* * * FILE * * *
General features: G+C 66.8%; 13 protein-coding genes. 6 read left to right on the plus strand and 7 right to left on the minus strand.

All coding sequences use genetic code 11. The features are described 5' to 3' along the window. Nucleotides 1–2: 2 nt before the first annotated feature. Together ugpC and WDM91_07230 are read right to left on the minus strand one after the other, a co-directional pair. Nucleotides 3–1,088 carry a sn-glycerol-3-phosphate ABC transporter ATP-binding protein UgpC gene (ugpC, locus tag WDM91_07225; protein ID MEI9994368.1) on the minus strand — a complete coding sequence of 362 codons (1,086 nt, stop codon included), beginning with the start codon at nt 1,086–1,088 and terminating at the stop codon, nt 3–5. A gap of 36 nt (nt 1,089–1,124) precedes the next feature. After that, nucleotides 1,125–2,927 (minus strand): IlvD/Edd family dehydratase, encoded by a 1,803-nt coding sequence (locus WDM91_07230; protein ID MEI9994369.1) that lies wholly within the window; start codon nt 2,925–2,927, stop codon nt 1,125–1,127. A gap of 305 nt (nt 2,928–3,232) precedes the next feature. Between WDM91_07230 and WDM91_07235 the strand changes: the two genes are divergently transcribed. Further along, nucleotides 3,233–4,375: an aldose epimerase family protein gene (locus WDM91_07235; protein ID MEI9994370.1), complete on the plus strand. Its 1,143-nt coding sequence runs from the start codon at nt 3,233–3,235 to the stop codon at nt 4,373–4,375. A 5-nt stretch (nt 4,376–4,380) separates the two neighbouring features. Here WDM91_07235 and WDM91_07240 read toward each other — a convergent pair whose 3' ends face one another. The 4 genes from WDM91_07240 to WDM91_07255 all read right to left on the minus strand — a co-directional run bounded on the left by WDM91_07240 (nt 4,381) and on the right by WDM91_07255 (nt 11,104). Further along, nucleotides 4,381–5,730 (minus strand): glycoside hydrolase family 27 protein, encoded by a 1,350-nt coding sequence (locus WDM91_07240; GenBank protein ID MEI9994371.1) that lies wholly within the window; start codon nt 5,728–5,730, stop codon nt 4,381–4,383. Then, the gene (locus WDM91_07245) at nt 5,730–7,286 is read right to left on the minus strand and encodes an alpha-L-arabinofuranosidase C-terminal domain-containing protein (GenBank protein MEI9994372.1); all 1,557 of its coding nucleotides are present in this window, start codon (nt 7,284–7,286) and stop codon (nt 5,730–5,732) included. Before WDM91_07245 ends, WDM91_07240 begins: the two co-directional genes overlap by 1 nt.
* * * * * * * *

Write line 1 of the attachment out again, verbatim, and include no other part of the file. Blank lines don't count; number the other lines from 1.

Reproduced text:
General features: G+C 66.8%; 13 protein-coding genes. 6 read left to right on the plus strand and 7 right to left on the minus strand.